I posted this in Space SE, but someone suggested I also post it here. So here it is!

I am wondering what type of engine would most likely be available in the next 80 that can constantly accelerate a spacecraft at 1G. Preferably, it could accelerate it for 4 weeks.

The engine could be fission, fusion or ion. If there's another one, please do mention it!

My biggest gripe is the fuel mass requirements. If we use the rocket equation below: $$ {\Delta} v = I_{sp}g_0ln{\frac{m_0}{m_f}} $$ we can calculate the fuel mass requirement for a rocket with an isp of 900, acceleration of 1g (9.80665 ms-2), dry mass (aka $m_f$) of 120 metric tonnes (or 120,000 kg) and a ${\Delta}v$ of 23724247.68 ms-1 (or about 7.91% of the speed of light), calculated with ${\Delta}v = a{\times}t = 9.80665 {\times}(4{\times}7{\times}24{\times}3600) = 23724247.68 ms^{-1}$.

Rearranging the equation for $m_0$, we get: $$ m_0 = m_f {\times}e^{\frac{{\Delta}v}{I_{sp}g_0}} $$ Plugging in the values we got above, we get this huge number: $$ m_0 = 120000 {\times}e^{\frac{23724247.68}{900 {\times} 9.80665}} = 120000 {\times} e^{2688} $$

Anyone who knows something about exponents knows that $e^{2688}$ is a huge number. This means that the fuel mass requirements for an engine with an isp of 900 (I used a theoretical number for a nuclear thermal engine) for a craft constantly accelerating at 1G for 4 weeks is astronomical (pun slightly intended).

I know that a more efficient engine (e.g. one with an isp of 1,000,000, which gives $m_0 = 120000 {\times} e^{2.4192} = 120000 {\times} 11.2368... = 1348423.947$ kg) would be far better.

I know in The Expanse, the engines are fusion, but:

  1. I don't know if we'd have fusion tech like that within the next 80 years
  2. what fuel would an engine like that need?

So, would fission, fusion or ion engines be better, and which would be able to produce the thrust needed for 1G of constant acceleration for 4 weeks? Also, would these engines' fuel mass requirements be calculated with the rocket equation?

Thank you all for your time!

  • 7
    $\begingroup$ From what I've seen, the Epstein drive in The Expanse is a fantasy torch drive -- it has higher performance than even a pure fusion rocket with .12c exhaust velocity. $\endgroup$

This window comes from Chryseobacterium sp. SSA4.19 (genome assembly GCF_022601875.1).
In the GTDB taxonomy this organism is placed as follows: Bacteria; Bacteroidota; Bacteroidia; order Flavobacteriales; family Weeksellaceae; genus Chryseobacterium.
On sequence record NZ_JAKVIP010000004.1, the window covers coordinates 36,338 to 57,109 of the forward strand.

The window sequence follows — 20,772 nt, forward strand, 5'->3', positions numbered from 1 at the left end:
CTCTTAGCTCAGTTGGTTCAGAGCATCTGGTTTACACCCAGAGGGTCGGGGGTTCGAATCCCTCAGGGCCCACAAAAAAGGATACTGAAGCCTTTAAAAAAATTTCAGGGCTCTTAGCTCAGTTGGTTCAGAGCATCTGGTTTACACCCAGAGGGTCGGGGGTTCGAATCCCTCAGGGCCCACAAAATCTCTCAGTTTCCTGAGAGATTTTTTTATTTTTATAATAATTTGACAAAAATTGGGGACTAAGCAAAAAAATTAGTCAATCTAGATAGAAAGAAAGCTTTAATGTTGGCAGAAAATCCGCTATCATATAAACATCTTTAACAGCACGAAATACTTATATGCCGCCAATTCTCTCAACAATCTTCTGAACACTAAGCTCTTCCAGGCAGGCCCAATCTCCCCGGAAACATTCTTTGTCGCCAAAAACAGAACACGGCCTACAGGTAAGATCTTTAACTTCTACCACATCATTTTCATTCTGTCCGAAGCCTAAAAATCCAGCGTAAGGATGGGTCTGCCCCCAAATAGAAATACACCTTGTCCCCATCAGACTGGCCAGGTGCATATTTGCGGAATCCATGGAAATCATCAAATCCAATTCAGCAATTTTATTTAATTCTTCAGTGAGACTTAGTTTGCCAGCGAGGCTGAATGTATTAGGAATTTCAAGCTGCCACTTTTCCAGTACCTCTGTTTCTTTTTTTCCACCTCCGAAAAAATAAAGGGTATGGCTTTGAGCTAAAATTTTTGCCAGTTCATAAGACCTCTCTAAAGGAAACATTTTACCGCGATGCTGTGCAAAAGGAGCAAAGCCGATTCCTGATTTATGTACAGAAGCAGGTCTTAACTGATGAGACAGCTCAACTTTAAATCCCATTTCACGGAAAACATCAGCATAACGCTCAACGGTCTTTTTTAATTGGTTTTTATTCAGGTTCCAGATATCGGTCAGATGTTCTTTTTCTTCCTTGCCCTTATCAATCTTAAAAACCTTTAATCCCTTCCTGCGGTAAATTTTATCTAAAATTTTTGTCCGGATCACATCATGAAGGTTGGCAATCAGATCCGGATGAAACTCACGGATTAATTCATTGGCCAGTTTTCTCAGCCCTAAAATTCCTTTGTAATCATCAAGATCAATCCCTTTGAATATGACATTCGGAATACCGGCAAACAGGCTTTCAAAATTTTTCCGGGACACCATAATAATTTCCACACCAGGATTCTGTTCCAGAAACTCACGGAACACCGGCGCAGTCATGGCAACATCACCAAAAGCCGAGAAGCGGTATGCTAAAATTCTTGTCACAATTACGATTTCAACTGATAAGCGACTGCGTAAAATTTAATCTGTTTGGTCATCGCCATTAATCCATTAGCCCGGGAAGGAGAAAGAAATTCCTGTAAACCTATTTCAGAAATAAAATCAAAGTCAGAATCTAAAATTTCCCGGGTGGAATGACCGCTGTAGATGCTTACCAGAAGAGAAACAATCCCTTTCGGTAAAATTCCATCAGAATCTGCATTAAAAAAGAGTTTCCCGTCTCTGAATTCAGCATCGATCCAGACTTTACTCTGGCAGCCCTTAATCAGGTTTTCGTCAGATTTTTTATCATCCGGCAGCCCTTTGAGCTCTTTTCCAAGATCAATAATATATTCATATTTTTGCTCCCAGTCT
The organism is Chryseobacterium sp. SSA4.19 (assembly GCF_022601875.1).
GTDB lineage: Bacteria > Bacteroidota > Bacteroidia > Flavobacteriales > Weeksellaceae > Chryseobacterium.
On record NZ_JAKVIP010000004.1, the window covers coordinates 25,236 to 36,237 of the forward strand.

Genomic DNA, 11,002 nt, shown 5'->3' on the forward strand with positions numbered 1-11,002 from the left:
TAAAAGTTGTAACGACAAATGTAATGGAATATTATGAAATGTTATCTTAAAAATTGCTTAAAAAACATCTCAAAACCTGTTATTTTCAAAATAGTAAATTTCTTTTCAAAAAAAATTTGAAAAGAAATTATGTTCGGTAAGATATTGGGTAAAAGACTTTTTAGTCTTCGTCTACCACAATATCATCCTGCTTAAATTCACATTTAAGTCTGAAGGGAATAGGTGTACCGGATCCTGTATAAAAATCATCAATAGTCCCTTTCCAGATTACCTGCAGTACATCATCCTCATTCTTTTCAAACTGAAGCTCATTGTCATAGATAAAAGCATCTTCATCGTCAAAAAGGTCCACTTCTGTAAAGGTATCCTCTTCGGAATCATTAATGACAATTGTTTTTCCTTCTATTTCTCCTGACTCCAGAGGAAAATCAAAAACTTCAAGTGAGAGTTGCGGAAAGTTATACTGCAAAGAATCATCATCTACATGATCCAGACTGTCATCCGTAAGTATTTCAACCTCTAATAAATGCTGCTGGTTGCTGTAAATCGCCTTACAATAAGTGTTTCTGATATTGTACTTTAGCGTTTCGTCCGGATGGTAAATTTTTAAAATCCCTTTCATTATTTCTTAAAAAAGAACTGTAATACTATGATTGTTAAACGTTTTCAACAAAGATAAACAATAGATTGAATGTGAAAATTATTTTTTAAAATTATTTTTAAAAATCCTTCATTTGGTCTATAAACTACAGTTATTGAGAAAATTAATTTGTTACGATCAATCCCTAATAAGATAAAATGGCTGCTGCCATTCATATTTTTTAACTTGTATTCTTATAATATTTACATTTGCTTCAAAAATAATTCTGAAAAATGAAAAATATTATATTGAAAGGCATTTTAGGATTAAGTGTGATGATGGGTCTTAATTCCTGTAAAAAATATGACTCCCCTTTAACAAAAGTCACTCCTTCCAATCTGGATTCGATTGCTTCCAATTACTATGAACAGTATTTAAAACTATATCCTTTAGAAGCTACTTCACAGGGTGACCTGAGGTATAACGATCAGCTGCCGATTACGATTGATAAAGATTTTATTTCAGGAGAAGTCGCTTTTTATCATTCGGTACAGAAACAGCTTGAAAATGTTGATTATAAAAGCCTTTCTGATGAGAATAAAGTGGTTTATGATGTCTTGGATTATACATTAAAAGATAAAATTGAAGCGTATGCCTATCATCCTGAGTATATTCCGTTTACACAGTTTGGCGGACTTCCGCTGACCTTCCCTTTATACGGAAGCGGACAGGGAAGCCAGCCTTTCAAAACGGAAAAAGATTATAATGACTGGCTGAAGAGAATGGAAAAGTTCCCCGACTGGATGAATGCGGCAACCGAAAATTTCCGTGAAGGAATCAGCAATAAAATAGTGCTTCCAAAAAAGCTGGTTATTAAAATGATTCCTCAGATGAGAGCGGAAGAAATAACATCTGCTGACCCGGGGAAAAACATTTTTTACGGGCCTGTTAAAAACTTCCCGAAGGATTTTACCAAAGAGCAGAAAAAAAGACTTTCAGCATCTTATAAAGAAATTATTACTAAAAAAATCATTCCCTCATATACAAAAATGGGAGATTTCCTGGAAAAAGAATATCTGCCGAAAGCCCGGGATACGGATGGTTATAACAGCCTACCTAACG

– Zeiss Ikon
    Jan 30 at 18:38
  • $\begingroup$ Please edit the question to limit it to a specific problem with enough detail to identify an adequate answer. $\endgroup$
    – Community Bot
    Jan 30 at 18:39
  • $\begingroup$ The rocket equation does not give fuel mass requirements. It gives propellant (also known as reaction mass) requirements. The reaction mass can be something inert; for example, ion engines use a noble gas, such as xenon or argon. $\endgroup$
    – AlexP
    Jan 30 at 18:40
  • 1
    $\begingroup$ "80 years" is an arbitrary and unclear future timeframe — for all we know we might hit a singularity in 2050 and the superintelligent AI will figure out antimatter beam propulsion in the decades thereafter. My crude sketch of an answer would be to use a laser lightsail to speed up and a magsail to slow down, bypassing the rocket equation both ways. But the problem with asking questions about what'll be available in nearly a century is that it is very hard to make informed guesses. $\endgroup$
    – parasoup
    Jan 30 at 19:17
  • 3
    $\begingroup$ 99.9% of all human inventions and discoveries were made in the last 150 years with a nearly exponential pace- and that's excluding the almost inevitable near-future breakthroughs in AI. 80 years, being half that period and post-AI, is enough time to guarantee that the answer to your question is factually, "none that we know of." Thanks to AI, we might again enter a golden age of Science Fiction where imagination becomes more important than the science the story is built on. $\endgroup$
    – JBH
    Jan 31 at 1:08

2 Answers 2


The actual requirements of your engine

First, let's enumerate the actual requirements for your engine.

  • The engine needs to be able to produce 1 g for four weeks (equivalent to 23,732,352 m/s of delta-v, which is an insane amount I might add but one I will nevertheless consider). This does not mean that the general rocket equation applies; since the 1 g will be maintained for the full four weeks, as fuel is expelled, the engine must throttle down in order to keep 1 g from turning into 1.5, 2, or 10 g and accidentally turn the payload into space.